There are a lot of problems with Whole Foods’ policy of awarding larger discounts to employees with lower blood pressure, cholesterol and BMI.
There is the issue of privacy, of course. In order to determine what level of discount has been earned, an employee is required to subject him or herself to a physical examination and surrender private medical information to his or her employer.
There are also genetic conditions and illnesses that prevent individuals from achieving the blood pressure, cholesterol and BMI levels that Whole Foods requires for the highest discount possible. While Whole Foods has attempted to mitigate these concerns by offering specialized consideration for legitimate medical issues, this would require employees to disclose even more medical information to their employer.
Once again, privacy concerns abound.
There is also an apparent disregard to the connection between a healthy diet and the amount of money a person can spend for food.
The research is clear:
The more a person can spend on food, the more likely his or her food choices will be healthy ones. Offering larger discounts to employees who are already exhibiting healthy eating habits only serves to perpetuate the chasm between those who can afford healthy food and those who cannot.
But all of these concerns pales in comparison to the real problem with Whole Foods policy:
It sounds like an incentive policy created by a bunch of condescending, judgmental jerk faces.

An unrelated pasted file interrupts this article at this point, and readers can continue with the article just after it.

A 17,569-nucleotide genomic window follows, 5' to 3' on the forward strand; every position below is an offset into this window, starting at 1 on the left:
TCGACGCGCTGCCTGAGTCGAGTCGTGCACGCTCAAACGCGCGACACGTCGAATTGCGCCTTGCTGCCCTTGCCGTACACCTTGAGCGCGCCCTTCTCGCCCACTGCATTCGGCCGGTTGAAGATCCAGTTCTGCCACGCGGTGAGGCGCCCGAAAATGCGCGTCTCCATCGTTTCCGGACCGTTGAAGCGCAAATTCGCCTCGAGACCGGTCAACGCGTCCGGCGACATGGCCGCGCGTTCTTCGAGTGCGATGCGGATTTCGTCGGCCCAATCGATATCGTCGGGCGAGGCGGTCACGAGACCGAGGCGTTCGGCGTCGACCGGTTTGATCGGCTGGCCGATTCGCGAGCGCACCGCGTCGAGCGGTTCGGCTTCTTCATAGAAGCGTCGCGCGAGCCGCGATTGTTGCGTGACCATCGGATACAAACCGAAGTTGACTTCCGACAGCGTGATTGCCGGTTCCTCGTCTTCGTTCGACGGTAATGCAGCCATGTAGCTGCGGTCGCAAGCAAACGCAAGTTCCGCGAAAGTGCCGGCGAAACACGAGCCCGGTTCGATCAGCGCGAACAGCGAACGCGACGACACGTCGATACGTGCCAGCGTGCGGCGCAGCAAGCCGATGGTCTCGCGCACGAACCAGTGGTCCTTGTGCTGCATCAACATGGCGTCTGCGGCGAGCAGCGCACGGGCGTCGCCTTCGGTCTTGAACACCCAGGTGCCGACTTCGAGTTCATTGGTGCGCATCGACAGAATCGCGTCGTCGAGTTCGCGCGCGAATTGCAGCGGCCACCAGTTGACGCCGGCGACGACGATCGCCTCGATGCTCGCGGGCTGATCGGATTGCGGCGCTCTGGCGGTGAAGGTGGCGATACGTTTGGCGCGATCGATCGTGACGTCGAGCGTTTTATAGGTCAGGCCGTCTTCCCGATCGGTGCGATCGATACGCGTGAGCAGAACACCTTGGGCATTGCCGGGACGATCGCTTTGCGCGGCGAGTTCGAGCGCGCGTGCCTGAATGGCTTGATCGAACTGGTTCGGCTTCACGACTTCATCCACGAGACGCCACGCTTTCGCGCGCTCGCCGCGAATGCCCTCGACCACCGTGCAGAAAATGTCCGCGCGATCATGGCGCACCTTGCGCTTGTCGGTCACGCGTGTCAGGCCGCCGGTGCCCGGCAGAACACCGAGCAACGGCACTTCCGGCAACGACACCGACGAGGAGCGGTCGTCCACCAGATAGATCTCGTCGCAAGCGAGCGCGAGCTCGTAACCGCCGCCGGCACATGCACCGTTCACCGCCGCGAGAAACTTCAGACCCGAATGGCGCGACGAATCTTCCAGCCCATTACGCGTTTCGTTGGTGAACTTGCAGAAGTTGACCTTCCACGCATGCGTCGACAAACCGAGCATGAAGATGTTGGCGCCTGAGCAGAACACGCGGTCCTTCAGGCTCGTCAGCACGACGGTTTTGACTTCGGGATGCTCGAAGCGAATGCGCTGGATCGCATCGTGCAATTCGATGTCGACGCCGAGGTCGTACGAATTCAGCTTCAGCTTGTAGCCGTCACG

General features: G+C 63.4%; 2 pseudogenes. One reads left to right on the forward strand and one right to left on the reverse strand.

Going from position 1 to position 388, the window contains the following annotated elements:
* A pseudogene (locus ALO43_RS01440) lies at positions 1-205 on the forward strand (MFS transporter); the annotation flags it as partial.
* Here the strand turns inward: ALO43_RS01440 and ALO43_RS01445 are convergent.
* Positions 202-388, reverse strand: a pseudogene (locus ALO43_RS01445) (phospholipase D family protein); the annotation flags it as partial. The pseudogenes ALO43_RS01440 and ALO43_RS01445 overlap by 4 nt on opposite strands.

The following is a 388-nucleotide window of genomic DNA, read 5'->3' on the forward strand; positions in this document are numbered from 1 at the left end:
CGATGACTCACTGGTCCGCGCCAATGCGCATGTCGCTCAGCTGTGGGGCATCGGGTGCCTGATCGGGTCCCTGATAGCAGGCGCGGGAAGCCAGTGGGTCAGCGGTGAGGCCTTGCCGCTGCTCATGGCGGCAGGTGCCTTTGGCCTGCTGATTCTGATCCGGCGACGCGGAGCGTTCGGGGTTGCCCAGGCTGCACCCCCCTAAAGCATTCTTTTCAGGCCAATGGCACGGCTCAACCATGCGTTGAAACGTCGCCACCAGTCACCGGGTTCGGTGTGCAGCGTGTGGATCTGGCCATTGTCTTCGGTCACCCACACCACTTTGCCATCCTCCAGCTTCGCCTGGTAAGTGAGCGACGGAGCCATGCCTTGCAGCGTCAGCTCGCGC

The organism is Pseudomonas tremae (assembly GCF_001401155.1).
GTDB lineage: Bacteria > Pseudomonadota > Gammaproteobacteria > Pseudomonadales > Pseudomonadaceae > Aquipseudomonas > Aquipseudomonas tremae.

The title to this blog post is “Fat employees receive fewer benefits at Whole Foods.” While this sentence was admittedly chosen for its inflammatory nature, it’s factually accurate. It contains no exaggeration.
Fat employees, or employees with elevated blood pressures and levels of cholesterol are granted fewer benefits as a result of their physical condition.
Even if an incentive plan is logical and based upon irrefutable scientific research, it can still appear mean-spirited and elitist.
This one does.
Whole Foods needs to ask itself:
Is rating our employees based upon specific physical attributes and then assigning them levels (designated by a gold, silver or bronze label) sound like a nice thing to do?
No, it doesn’t.
Furthermore, there are so many other ways for Whole Foods management to incentivize their employees to lead healthier lives that don’t involve weighing them, sticking them with needles and dividing them into metallically-labeled levels of achievement.
Rather than a 20% discount on everything in the store, Whole Foods could offer a 40% discount on fruits and vegetables only.
They could offer free consultations with nutritionists and trainers or discounted memberships to local gyms.
They could subsidize the co-pay on an employee’s annual physical.
But categorizing employees by weight and blood pressure for the purposes of offering varying discounts on food purchases?
Even if it works to improve the overall health of the workforce, it’s just not nice, and it doesn’t project the right image for a company that is all about image.